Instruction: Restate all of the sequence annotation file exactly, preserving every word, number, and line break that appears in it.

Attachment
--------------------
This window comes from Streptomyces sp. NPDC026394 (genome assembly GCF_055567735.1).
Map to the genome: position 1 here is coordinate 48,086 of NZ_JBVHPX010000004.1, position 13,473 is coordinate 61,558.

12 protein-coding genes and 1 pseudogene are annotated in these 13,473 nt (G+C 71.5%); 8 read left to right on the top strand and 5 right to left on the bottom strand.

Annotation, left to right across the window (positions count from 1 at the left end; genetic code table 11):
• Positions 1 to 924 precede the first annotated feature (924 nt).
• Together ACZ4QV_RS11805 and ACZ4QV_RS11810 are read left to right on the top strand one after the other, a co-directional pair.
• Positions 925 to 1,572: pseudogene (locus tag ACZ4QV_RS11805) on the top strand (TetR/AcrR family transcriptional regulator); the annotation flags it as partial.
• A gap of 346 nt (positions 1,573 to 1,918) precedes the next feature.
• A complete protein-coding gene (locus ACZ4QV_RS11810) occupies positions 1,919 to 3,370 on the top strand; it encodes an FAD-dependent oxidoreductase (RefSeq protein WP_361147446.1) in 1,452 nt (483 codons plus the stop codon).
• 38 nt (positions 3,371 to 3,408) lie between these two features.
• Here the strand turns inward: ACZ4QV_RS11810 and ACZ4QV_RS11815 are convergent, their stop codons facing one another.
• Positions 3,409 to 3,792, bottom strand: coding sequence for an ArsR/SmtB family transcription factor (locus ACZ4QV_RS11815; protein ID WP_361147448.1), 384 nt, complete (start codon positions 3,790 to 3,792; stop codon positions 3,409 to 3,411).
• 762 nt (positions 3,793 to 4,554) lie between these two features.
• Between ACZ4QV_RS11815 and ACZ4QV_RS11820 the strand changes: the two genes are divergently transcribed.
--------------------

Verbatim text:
This window comes from Streptomyces sp. NPDC026394 (genome assembly GCF_055567735.1).
Map to the genome: position 1 here is coordinate 48,086 of NZ_JBVHPX010000004.1, position 13,473 is coordinate 61,558.

12 protein-coding genes and 1 pseudogene are annotated in these 13,473 nt (G+C 71.5%); 8 read left to right on the top strand and 5 right to left on the bottom strand.

Annotation, left to right across the window (positions count from 1 at the left end; genetic code table 11):
• Positions 1 to 924 precede the first annotated feature (924 nt).
• Together ACZ4QV_RS11805 and ACZ4QV_RS11810 are read left to right on the top strand one after the other, a co-directional pair.
• Positions 925 to 1,572: pseudogene (locus tag ACZ4QV_RS11805) on the top strand (TetR/AcrR family transcriptional regulator); the annotation flags it as partial.
• A gap of 346 nt (positions 1,573 to 1,918) precedes the next feature.
• A complete protein-coding gene (locus ACZ4QV_RS11810) occupies positions 1,919 to 3,370 on the top strand; it encodes an FAD-dependent oxidoreductase (RefSeq protein WP_361147446.1) in 1,452 nt (483 codons plus the stop codon).
• 38 nt (positions 3,371 to 3,408) lie between these two features.
• Here the strand turns inward: ACZ4QV_RS11810 and ACZ4QV_RS11815 are convergent, their stop codons facing one another.
• Positions 3,409 to 3,792, bottom strand: coding sequence for an ArsR/SmtB family transcription factor (locus ACZ4QV_RS11815; protein ID WP_361147448.1), 384 nt, complete (start codon positions 3,790 to 3,792; stop codon positions 3,409 to 3,411).
• 762 nt (positions 3,793 to 4,554) lie between these two features.
• Between ACZ4QV_RS11815 and ACZ4QV_RS11820 the strand changes: the two genes are divergently transcribed.